The speaker finally reports that she became aware of her great admiration for her adoptive sister as morning seemed to overtake her in thought that was as gentle and wet as the "dew." These thoughts that watered her growing plant of musing caused the speaker to pick out this remarkable friend who has served the speaker's life like a sister.

The speaker calls that new sister a "star" for the light of knowledge the sister has provided the speaker. The appreciative speaker vows to continue to respect and honor that relationship that has grown between the two writers.

Susan Dickinson Also a Writer

Susan Gilbert Dickinson was also a writer and had advised Emily on a wide variety of topics important to poets. Emily once quipped to Susan, "With the exception of Shakespeare, you have told me of more knowledge than any one living."

Emily also called such praise strange, yet poets know that knowledge is a priceless gift, and they understand that honoring the giver of such gifts is necessary for a balanced life. Dickinson was completely aware of the necessity of striving for and achieving harmony in her life, and she took every precaution to arrive safely on the shores and harmony and balance.

Lavinia Dickinson

Source

Dickinson's Titles

Emily Dickinson did not provide titles to her 1,775 poems; therefore, each poem's first line becomes the title. According to the MLA Style Manuel:

"When the first line of a poem serves as the title of the poem, reproduce the line exactly as it appears in the text."

APA does not address this issue.

Life Sketch of Emily Dickinson

Emily Dickinson remains one of the most fascinating and widely researched poets in America. Much speculation abounds regarding some of the most known facts about her. For example, after the age of seventeen, she remained fairly cloistered in her father's home, rarely moving from the house beyond the front gate. Yet she produced some of the wisest, deepest poetry ever created anywhere at any time.

Regardless of Emily's personal reasons for living nun-like, readers have found much to admire, enjoy, and appreciate about her poems. Though they often baffle upon first encounter, they reward readers mightily who stay with each poem and dig out the nuggets of golden wisdom.

New England Family

Emily Elizabeth Dickinson was born December 10, 1830, in Amherst, MA, to Edward Dickinson and Emily Norcross Dickinson. Emily was the second child of three: Austin, her older brother who was born April 16, 1829, and Lavinia, her younger sister, born February 28, 1833. Emily died on May 15, 1886.

Emily's New England heritage was strong and included her paternal grandfather, Samuel Dickinson, who was one of the founders of Amherst College. Emily's father was a lawyer and also was elected to and served one term in the state legislature (1837-1839); later between 1852 and 1855, he served one term in the U.S. House of Representative as a representative of Massachusetts.

Education

Emily attended the primary grades in a one room school until being sent to Amherst Academy, which became Amherst College. The school took pride in offering college level course in the sciences from astronomy to zoology. Emily enjoyed school, and her poems testify to the skill with which she mastered her academic lessons.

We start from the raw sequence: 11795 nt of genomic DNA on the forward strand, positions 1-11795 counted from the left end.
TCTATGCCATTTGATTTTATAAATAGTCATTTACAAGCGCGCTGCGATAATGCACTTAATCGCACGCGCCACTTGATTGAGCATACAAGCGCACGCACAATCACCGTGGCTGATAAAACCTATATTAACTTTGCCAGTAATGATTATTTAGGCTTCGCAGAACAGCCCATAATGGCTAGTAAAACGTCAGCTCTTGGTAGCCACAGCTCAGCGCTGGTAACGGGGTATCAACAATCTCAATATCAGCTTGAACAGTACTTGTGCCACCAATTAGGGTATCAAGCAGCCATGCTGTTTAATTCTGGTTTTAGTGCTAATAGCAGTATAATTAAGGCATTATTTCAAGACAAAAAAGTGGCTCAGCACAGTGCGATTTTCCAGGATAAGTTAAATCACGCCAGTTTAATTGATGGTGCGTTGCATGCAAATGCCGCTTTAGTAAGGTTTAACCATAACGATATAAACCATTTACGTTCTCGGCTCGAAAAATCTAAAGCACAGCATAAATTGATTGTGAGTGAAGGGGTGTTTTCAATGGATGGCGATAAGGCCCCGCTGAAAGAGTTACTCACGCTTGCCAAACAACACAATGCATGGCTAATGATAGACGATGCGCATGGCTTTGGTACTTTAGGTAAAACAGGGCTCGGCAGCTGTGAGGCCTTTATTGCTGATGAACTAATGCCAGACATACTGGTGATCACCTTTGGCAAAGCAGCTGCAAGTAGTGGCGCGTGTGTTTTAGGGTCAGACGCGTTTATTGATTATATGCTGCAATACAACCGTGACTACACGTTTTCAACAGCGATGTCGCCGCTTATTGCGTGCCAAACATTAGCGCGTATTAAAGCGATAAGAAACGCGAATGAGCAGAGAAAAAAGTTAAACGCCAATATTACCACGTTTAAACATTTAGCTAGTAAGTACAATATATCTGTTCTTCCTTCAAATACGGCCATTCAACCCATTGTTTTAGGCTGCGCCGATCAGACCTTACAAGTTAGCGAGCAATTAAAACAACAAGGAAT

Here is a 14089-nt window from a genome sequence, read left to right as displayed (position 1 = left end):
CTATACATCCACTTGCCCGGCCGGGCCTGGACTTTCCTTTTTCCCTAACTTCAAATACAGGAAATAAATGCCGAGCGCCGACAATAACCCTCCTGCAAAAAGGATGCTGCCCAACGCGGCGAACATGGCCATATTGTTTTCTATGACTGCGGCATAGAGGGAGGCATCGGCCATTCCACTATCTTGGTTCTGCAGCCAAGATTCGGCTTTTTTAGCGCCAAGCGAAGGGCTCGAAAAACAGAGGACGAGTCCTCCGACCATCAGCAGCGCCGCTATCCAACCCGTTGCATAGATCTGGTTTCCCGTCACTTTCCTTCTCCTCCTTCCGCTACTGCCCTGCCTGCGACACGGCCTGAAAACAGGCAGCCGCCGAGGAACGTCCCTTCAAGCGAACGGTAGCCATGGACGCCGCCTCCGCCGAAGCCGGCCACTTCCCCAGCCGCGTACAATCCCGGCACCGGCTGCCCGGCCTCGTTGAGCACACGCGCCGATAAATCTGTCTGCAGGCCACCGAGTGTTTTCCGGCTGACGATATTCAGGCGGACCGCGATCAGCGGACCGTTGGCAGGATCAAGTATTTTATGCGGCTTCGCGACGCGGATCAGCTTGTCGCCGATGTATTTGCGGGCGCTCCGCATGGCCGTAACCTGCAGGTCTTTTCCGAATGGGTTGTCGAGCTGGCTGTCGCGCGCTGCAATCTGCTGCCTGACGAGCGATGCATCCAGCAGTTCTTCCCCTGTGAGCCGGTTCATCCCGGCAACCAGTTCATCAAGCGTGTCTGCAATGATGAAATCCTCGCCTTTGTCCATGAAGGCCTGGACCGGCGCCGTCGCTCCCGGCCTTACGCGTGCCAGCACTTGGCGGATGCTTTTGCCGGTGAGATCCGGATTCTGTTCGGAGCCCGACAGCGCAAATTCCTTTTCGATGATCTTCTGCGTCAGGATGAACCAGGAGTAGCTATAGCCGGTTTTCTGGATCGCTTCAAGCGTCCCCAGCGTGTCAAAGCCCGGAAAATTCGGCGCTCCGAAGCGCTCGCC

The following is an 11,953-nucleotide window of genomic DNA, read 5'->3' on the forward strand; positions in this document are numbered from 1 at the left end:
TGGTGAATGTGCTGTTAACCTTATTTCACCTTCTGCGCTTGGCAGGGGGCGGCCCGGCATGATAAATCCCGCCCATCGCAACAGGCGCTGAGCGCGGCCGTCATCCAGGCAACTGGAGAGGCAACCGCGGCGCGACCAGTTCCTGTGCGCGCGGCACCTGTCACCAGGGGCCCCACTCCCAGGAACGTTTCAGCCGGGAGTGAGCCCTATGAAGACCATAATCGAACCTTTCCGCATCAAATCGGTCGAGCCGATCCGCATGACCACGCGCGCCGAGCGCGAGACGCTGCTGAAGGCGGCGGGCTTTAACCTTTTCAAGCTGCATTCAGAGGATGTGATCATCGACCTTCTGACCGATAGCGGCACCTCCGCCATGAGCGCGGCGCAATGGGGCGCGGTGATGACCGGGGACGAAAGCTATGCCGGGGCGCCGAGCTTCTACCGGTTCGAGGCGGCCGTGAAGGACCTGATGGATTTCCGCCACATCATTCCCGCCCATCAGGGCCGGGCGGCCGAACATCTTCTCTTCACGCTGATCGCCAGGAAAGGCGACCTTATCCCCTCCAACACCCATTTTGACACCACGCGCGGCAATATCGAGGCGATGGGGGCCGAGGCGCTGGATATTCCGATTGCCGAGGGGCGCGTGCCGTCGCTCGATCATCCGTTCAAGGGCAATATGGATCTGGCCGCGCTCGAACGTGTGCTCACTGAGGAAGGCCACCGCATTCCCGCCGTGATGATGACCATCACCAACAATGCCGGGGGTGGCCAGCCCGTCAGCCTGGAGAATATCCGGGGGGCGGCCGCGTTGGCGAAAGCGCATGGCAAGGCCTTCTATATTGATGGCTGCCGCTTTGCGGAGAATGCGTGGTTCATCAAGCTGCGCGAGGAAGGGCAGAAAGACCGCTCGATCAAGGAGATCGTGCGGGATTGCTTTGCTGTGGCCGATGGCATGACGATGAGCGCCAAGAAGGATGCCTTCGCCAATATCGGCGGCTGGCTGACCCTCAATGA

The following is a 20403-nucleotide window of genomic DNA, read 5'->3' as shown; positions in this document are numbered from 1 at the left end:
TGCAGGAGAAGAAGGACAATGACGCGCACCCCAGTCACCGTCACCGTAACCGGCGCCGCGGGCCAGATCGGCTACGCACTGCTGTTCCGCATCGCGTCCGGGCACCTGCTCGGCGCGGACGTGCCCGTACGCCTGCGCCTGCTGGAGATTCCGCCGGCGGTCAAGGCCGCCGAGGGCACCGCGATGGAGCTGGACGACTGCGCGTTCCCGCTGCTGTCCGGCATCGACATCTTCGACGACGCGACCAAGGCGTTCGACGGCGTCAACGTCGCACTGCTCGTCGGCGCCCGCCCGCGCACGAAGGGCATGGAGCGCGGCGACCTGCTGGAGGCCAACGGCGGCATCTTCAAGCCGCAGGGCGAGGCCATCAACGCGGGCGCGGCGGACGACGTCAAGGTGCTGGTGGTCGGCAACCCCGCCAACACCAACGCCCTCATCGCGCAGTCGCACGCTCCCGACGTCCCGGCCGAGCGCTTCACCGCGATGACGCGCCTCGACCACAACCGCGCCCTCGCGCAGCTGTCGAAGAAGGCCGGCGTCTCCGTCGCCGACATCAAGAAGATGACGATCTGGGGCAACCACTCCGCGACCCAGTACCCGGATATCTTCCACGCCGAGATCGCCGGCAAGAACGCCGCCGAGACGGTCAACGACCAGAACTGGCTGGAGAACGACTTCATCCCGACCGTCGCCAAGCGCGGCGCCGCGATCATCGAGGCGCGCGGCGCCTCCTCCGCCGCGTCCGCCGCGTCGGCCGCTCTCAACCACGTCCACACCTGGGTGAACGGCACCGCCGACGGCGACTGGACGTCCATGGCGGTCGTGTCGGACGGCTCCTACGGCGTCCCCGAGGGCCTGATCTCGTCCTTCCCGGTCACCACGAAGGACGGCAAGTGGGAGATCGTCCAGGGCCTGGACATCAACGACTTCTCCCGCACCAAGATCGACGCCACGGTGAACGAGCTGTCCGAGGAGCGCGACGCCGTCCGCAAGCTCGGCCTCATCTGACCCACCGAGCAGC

After her seven year stint at Amherst Academy, Emily then entered Mount Holyoke Female Seminary in the fall of 1847. Emily remained at the seminary for only one year. Much speculation has been offered regarding Emily's early departure from formal education, from the atmosphere of religiosity of the school to the simple fact that the seminary offered nothing new for the sharp minded Emily to learn. She seemed quite content to leave in order to stay home. Likely her reclusiveness was beginning, and she felt the need to control her own learning and schedule her own life activities.

As a stay-at-home daughter in 19th century New England, Emily was expected to take on her share of domestic duties, including housework, likely to help prepare said daughters for handling their own homes after marriage. Possibly, Emily was convinced that her life would not be the traditional one of wife, mother, and householder; she has even stated as much: God keep me from what they call households.

In this householder-in-training position, Emily especially disdained the role a host to the many guests that her father's community service required of his family. She found such entertaining mind-boggling, and all that time spent with others meant less time for her own creative efforts. By this time in her life, Emily was discovering the joy of soul-discovery through her art.

Although many have speculated that her dismissal of the current religious metaphor landed her in the atheist camp, Emily's poems testify to a deep spiritual awareness that far exceeds the religious rhetoric of the period. In fact, Emily was likely discovering that her intuition about all things spiritual demonstrated an intellect that far exceeded any of her family's and compatriots' intelligence. Her focus became her poetry—her main interest in life.

Publication

Very few of Emily's poems appeared in print during her lifetime. And it was only after her death the her sister Vinnie discovered the bundles of poems, called fascicles, in Emily's room. A total of 1775 individual poems have made their way to publication. The first publicans of her works to appear, gathered and edited by Mabel Loomis Todd, a supposed paramour of Emily's brother, and the editor Thomas Wentworth Higginson had been altered to the point of changing the meanings of her poems. The regularization of her technical achievements with grammar and punctuation obliterated the high achievement that the poet had so creatively accomplished.

Readers can thank Thomas H. Johnson, who in the mid 1950s went to work at restoring Emily's poems to their, at least near, original. His doing so restored her many dashes, spacings, and other grammar/mechanical features that earlier editors had "corrected" for the poet—corrections that ultimately resulted in obliteration of the poetic achievement reached by Emily's mystically brilliant talent.

Thomas H. Johnson's The Complete Poems of Emily Dickinson

The text I use for commentaries
The text I use for commentaries | Source

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    © 2017 Linda Sue Grimes